I live in the past; too much for my own good. I have mentioned 'Eternal Sunshine of the Spotless Mind' before. I so wish I could gain that - obliterate my mind of the painful memories - be selective, too, in holding on to the good ones. I am asking for way too much, I know that - I sound like a spoiled Verruca Salt (of Charlie and the Chocolate Factory!) who wants it all: Daddy! Daddy! Get Me That Unsullied Memory, NOW!

What a complex organ the brain is. How can it hold so many abstract and intangible things? No wonder scientists claim they can only fully understand about a 1/3 of its workings. How can those electrical impulses which constantly fire off cause elation, sadness, euphoria, desperation, hunger, warmth, irritation, love, affection, infinitum...What an amazing creation we have, sitting in our 'shell-likes'. And I am rambling...

Things aren't all bad in Annie's World, though, so I apologise for being so morose. In my last post, I described my current worries. One of those, as Ian predicted, has now gone. He finally 'sold' his house yesterday - all the legalities are now in place and it is time to clear the property. When we first got back together, over a year ago, he told me he was going to do things properly this time and before I agreed to a future together, he was discussing placing his house on the market. The Global Economy Crisis is taking its toll everywhere and it has taken a year for his house to sell. Believe it or not, that's not too bad here - my neighbour split with his wife in 2006 and the house is still for sale. We have been lucky to a degree.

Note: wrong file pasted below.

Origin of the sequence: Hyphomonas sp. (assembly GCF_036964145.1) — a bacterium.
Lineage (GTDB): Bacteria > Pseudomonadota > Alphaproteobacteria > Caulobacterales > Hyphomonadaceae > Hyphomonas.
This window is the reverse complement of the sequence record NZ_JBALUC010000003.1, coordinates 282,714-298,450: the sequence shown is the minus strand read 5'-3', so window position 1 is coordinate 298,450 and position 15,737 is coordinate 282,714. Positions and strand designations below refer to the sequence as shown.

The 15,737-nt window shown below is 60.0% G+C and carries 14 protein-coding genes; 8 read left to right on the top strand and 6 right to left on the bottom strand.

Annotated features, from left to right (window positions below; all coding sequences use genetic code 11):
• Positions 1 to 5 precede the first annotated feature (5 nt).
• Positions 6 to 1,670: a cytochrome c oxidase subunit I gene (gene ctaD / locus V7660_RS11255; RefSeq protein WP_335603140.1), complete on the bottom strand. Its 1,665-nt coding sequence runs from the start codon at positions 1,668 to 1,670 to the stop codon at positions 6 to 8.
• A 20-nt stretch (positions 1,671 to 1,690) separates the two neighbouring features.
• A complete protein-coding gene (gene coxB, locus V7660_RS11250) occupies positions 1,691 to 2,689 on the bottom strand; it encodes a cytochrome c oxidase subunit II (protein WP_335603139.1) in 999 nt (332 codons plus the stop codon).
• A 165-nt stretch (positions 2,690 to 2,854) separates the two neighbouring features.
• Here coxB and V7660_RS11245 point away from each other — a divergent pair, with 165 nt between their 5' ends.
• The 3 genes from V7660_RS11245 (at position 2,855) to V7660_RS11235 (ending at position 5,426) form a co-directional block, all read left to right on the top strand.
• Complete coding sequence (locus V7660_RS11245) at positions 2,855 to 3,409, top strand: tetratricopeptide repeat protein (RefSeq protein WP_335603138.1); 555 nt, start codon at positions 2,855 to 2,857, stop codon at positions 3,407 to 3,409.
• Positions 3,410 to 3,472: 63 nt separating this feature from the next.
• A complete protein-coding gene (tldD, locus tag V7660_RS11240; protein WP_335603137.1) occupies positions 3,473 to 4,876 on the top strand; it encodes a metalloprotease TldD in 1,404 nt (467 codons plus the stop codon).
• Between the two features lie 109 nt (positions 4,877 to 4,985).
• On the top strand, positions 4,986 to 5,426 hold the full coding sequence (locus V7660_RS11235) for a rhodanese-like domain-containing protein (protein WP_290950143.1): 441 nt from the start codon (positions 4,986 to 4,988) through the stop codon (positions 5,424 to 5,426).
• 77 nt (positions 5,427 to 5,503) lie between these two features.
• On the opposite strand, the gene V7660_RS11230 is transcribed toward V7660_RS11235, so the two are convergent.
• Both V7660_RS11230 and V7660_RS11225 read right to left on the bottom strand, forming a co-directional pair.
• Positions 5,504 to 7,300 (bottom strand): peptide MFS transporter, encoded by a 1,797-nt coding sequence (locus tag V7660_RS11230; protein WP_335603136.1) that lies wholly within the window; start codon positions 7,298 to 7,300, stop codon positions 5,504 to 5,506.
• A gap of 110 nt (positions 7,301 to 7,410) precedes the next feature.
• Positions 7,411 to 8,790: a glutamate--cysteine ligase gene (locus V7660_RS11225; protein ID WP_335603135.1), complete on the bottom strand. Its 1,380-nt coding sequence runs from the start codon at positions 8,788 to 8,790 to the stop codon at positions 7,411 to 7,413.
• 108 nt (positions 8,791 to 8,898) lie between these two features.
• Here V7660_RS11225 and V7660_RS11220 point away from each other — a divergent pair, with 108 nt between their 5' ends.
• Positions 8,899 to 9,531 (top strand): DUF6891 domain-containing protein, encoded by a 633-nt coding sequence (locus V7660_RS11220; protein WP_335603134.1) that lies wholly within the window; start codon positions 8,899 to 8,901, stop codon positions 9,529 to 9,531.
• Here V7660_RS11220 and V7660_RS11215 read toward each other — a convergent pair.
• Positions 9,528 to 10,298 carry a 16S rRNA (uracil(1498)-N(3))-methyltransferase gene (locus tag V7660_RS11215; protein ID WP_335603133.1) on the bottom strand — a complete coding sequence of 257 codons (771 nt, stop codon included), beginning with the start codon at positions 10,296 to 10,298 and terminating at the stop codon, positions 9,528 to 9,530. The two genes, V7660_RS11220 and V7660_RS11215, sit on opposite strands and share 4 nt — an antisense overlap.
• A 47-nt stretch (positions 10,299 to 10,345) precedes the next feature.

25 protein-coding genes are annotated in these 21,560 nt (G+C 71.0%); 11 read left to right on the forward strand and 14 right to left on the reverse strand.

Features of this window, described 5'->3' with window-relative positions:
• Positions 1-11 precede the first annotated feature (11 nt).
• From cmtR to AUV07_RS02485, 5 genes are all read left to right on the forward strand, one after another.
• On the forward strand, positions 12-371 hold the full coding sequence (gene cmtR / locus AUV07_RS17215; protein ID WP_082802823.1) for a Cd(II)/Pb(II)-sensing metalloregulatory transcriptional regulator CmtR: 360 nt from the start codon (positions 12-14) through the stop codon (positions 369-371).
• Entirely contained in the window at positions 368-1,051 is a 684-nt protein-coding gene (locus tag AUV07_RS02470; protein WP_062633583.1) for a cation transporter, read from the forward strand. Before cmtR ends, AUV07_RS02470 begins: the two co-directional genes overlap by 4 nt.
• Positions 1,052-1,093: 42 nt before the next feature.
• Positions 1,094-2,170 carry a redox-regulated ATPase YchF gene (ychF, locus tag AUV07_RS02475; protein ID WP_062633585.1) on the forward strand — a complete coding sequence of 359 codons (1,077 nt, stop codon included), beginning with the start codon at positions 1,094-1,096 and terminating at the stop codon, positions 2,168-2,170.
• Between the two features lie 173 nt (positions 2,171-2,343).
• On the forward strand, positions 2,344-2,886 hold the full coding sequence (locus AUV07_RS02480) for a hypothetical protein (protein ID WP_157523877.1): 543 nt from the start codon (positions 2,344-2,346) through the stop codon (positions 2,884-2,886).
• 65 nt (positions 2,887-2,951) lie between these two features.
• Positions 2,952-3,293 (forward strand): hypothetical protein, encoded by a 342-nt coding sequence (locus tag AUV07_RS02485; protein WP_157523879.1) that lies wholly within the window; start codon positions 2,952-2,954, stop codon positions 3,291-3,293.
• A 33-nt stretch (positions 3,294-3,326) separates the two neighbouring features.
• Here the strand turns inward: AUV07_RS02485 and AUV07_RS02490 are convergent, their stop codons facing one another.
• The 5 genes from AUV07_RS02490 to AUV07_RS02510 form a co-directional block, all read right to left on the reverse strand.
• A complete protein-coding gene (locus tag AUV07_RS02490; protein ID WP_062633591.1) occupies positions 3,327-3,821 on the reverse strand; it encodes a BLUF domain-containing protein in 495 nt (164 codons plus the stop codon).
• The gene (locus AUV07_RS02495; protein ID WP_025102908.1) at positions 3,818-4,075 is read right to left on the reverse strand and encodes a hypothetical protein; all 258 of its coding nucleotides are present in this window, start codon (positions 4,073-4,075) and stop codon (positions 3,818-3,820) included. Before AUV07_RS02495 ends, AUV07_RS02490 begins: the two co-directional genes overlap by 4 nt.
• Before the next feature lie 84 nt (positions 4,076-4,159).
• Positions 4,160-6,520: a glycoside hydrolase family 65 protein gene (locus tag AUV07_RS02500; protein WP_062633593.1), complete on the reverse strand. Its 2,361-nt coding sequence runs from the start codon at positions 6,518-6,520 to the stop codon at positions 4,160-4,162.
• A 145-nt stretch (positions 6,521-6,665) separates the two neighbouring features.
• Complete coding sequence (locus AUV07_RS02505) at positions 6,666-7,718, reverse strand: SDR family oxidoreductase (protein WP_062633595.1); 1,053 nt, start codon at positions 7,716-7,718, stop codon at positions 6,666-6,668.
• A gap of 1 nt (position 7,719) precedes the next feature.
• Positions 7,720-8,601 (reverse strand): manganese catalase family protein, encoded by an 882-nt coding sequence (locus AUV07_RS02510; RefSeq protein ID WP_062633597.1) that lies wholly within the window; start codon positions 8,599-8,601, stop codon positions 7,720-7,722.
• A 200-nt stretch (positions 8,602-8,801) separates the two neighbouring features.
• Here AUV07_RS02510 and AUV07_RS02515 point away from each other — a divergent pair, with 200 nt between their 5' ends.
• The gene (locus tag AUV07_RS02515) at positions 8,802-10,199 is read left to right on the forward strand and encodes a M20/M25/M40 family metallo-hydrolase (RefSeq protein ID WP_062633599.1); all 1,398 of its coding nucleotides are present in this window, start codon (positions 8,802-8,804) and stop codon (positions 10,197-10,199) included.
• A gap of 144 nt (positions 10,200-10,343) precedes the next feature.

Ian's ardent desire was to start afresh. Get rid of his property, feel part of this household, 100%, and make a go of it. The economy has been against us, materially. Before we realised how bad the credit crunch was getting, we started looking at properties for ourselves - a new life, together. We found a fantastic house which was formerly a Scottish Manse house. It was in a fair state, but needed a lot of work. It had been on the market for two years and had depreciated by £100,000. We knew we would have to bust a gut to get it fit for the four of us. But everything is corrolated. My property, where once I had a hell of a lot of equity in it, is now not worth as much; Ian's house has been dropped by 17% to sell. So we must hold on. 

I have always seen Ian's house as his bolt-hole: somewhere to run when the going gets tough. It has left me foundationless, insecure and feeling like a cat on a hot tin roof. I abhor the arguments where the bags are packed, the doors are slammed and silence reigns in the house. I need some form of safety net and security which is unconditional. I hope that this house sale goes some way to affording me some sanctuary from my fears.

Most dreams I have these days are about being lost and not being able to find my way back. I beg people for assistance but I am always let down. There are obstacles in my path; there are obstreperous characters to handle; there are problems to overcome...but I just don't seem to get there, ever. Strangely, Ian rarely features in any of my dreams - I am always begging my parents to help me, and they never do. What does that mean, I wonder?

What a rambling mess! 


Mars said...

...that Ian isn't part of your nightmares?

Bob J said...

Two steps forward, one step back.

Hang tough Annie. You can make it.

Karen ^..^ said...

Annie, you are not a rambling mess. You are desperately trying to sort all this out in your mind, when for so long it just lived there, a horrible loud jumble.

The cutting is a release. Hopefully you won't need to do that soon. The purging is the same thing.

In time, all these symptoms will disappear, and you can live a normal life again. I wish I could help, I really do. At the very least, I wish we could talk.

I owe you an email, and I'll go more indepth then.

Much love to you all...

Keli said...

It really is true that it's always darkest, bleakest, most dispiriting before the dawn. I know it's trite and a cliche; but I speak from past experience.